It’s been awhile since I attempted a 48 hour race and so I targeted Across the Years as a challenge to end 2015. I ran this race back in 2010 when it was held at a different location on a shorter, dirt track. The new location is at Camelback Ranch in Glendale, AZ, the spring training facility for the LA Dodgers and Chicago White Sox, quite a fancy place.
The course was a little over a mile in length and wound through the ballpark grounds. At different places, we could see the grounds crew getting the ball field ready for spring training. Signs warned us to “Watch for flying bats and balls!” Other places along the course had desert landscaping and a little lake. Plenty of things to keep me entertained for 48 hours, especially since we changed directions every four hours so got to see whole different scenery then.
My ambitious goal was to run at least 200 miles with about 110-115 miles targeted for the first day. I started the race very conservatively, walking the “hills” almost from the first loop. I was hoping that this strategy would leave me with plenty of energy left on day two to hit at least 75 miles. The best laid plans though did not happen.
|The 1st day seemed "easy!"|
At the start, the weather could not have been any better. The temperatures were cool but with brilliant sunshine. While weather in Cleveland has been ridiculously warm this winter, I knew the nights in Phoenix would be cold. In spite of knowing this intellectually, the cold blast that accompanied the setting sun was a rude awakening. Yikes, I sure wanted to stop and get in my warm sleeping bag when the temperatures dipped to 28F degrees. It took everything in my power to resist this urge.
The course was mostly on gravel paths with short sections of asphalt and concrete. I have definitely gotten soft and sensitive in my old age. As the race progressed the bottoms of my feet got increasingly sore even though I had on cushy HOKA Clifton shoes. Because my feet were so sore, I think I started running differently. That caused my shins to develop tendonitis and I was a mess. I was also never so sleepy in a timed race. Could it have been the time change? I swear I drank 5 pots of coffee during the night of the first day, guzzled other caffeine drinks, Red bull, etc. and nothing seemed to work. I felt like the walking, stumbling dead.
Eventually, the sun rose and the frigid temperatures started to warm. I am not sure but believe I hit around 105 or 106 miles for the first 24 hours. I sought out the comfy camper supplied by Mike Dobies (who was crewing for Josh Irvin and Bill Schultz) and immediately zonked out around 9:30 AM. Mike was kind enough to wake me after 1 ½ hours or I probably would still be sleeping! Around 11:00 AM, I headed back out on the course. I did run some but gradually started the dreaded death march. It was a LONG march. I listened to two books so I felt I was doing something productive -- Let Me Be Frank with You by Richard Ford and A Confederacy of Dunces by John Kennedy O’Toole -- before my I-Pod died. Then I walked and chatted with other racers, including Sue Scholl and Bill Schultz, who kept me entertained. I grabbed two more hours of sleep between 8-9 PM and midnight-1:00AM.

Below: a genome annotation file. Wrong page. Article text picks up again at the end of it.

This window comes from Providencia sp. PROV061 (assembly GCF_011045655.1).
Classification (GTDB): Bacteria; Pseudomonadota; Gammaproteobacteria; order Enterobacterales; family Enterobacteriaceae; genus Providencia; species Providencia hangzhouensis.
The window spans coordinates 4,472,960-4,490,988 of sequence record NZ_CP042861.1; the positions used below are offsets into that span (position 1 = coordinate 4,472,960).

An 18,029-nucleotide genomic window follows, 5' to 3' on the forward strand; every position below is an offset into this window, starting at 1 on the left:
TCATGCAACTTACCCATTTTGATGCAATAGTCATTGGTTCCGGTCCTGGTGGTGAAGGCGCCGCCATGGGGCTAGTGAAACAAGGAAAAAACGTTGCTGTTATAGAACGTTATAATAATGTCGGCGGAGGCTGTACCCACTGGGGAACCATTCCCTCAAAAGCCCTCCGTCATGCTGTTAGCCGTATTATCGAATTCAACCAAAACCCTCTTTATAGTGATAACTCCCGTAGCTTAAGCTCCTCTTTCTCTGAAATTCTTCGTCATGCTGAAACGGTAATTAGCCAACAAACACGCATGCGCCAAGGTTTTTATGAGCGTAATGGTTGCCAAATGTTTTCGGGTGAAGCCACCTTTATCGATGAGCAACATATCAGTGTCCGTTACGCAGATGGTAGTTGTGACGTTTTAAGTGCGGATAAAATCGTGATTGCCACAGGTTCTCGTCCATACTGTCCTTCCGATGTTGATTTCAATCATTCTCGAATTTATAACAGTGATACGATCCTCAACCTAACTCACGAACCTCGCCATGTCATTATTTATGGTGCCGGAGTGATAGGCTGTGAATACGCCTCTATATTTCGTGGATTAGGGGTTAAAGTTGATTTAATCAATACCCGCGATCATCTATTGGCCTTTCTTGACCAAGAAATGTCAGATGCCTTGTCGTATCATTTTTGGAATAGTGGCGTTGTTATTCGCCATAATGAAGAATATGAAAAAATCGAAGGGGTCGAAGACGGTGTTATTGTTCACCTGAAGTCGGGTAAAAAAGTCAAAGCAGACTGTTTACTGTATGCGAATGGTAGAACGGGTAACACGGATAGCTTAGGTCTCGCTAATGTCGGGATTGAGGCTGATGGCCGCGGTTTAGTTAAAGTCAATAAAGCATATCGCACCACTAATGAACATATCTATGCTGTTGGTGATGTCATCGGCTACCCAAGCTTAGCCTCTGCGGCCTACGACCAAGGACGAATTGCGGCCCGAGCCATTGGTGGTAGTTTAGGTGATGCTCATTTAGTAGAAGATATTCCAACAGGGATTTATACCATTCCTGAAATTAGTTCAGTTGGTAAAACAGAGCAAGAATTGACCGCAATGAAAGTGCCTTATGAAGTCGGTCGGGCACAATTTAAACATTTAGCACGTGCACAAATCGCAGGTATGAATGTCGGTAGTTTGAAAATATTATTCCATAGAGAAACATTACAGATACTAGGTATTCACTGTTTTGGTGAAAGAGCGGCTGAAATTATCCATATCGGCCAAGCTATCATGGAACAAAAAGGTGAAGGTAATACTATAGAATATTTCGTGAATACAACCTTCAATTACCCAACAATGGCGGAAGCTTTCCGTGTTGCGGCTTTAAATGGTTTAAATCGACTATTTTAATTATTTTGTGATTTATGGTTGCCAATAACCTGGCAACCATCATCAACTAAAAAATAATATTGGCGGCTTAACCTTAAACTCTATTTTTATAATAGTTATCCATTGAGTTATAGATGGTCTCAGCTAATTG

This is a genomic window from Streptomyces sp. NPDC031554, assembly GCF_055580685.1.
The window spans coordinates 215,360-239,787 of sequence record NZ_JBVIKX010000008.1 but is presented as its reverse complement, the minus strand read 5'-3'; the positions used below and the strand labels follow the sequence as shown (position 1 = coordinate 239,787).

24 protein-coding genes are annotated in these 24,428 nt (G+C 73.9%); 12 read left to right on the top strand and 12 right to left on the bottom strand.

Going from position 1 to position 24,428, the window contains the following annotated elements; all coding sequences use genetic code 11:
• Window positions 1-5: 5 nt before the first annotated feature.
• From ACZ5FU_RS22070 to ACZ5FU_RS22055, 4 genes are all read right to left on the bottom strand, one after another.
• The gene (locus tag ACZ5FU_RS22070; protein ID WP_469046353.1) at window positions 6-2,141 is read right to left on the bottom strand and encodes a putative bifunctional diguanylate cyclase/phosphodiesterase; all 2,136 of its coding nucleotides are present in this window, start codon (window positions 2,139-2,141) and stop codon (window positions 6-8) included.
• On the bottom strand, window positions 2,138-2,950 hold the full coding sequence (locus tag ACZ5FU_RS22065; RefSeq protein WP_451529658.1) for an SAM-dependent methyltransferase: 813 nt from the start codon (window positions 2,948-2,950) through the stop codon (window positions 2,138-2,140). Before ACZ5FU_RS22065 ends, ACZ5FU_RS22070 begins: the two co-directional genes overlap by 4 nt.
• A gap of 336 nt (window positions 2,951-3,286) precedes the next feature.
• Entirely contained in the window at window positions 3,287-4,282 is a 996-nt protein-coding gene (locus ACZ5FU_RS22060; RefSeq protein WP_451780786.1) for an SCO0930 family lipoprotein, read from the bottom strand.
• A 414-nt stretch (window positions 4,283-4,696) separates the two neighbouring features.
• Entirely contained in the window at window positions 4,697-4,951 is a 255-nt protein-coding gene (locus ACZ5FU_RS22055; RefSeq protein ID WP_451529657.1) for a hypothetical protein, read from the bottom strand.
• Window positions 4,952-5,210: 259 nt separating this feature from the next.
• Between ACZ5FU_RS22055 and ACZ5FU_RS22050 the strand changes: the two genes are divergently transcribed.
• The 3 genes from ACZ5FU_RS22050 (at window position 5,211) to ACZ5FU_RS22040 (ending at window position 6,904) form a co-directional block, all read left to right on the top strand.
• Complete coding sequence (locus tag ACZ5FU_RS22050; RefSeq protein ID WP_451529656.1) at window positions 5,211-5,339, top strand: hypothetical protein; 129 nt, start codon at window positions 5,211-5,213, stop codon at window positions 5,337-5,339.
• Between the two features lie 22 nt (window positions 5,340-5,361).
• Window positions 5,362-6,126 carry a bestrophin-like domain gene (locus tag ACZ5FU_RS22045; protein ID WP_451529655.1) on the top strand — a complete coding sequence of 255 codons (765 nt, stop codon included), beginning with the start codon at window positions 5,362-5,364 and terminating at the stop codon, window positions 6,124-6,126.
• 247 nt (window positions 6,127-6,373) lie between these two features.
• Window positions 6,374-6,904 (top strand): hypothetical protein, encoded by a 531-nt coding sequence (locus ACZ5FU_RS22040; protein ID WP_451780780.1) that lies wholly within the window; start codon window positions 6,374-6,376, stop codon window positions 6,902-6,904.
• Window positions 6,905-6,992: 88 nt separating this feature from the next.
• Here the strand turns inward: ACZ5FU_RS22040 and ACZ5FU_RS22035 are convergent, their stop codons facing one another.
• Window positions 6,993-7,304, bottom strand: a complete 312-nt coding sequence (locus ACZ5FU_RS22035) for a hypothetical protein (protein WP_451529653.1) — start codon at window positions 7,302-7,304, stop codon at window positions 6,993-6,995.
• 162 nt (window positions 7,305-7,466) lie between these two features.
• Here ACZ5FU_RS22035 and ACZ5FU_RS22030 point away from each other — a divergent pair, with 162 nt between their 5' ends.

I knew that my 200 mile vision was nowhere in sight. My next goal was a 166 mile American Women’s Age Group (55-59) Road 48-hour Record. I kept slogging away and reached 170 miles with about an hour left in the race. My feet and shins told me to stop at that point. By then, my ankles and hands were swollen too. I sat in the warming tent chatting with the runners who would be starting their race in the next hour, trying to stay awake and so happy I was FINISHED!
My take-away from this race: Having seen the 6-day race in progress, I can say I have NO desire to do one of them! Huge respect for the 6-day runners and congrats to those runners who kept on the course for the entire 6 days.